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Vermont Takes A Small Optimistic Turn in Employment

Vermont’s private employers are again creating more jobs than they’re eliminating. That’s according to the latest figures from the U.S Bureau of Labor Statistics, which cover the 12 months between March 2010 and March 2011. Most of the new jobs come from expanding businesses rather than startups. In 2008 and 2009, employers cut more jobs than they created, so unemployment rose. But even before the recession hit, Vermont’s private sector wasn’t generating as many new jobs as it did in the 1990s.



Still plenty of competition . . .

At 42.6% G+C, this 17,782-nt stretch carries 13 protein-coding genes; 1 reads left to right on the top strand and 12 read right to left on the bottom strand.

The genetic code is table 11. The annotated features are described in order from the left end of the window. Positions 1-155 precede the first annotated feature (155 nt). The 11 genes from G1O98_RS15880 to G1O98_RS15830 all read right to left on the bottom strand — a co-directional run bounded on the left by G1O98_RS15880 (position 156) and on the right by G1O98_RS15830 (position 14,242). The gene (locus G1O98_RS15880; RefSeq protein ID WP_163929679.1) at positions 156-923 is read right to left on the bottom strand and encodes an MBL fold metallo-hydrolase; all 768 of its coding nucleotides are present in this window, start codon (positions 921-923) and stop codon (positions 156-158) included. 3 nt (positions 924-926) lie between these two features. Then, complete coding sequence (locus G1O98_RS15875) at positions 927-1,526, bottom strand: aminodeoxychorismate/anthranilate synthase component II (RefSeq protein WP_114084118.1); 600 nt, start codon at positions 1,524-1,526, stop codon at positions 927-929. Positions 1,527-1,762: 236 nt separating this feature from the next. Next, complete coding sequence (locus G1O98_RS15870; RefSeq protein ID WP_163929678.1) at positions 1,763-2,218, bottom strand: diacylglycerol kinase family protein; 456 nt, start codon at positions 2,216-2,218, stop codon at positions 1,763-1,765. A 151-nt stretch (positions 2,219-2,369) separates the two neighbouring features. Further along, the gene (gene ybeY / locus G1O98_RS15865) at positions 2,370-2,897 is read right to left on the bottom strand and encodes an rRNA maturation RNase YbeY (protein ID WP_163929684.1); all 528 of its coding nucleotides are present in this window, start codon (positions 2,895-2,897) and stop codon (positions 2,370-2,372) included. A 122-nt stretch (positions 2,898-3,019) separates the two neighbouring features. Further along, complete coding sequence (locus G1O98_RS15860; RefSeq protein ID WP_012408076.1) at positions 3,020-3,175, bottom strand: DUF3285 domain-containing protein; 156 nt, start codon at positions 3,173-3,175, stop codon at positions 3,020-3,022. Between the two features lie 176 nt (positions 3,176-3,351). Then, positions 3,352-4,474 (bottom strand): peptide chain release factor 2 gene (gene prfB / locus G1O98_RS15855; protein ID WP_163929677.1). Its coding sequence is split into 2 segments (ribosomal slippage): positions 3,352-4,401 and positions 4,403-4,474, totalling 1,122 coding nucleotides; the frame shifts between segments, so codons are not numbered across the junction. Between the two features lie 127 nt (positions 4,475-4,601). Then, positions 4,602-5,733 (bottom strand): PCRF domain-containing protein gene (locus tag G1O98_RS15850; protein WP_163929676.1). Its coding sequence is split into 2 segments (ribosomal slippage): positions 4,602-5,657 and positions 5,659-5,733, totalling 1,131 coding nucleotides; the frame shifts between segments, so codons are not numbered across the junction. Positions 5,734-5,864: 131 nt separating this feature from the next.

Bureau of Labor Statistics data show there are still nearly four unemployed workers for every job opening in the Northeast. That’s bad news for seasonal workers, since the Shumlin administration recently announced new rules designed to reduce unemployment compensation for them. Now such workers have to look for employment within 10 weeks even if they have a commitment to return to work at a date further in the future.



. . . but more work to be found
Vermont’s unemployment rate ticked down from 5.8 percent in September to 5.6 percent in October. A lower unemployment rate doesn’t always mean more people are working: people who have stopped looking for work aren’t counted. After four months of decline, the number of Vermonters with jobs has increased for two consecutive months.




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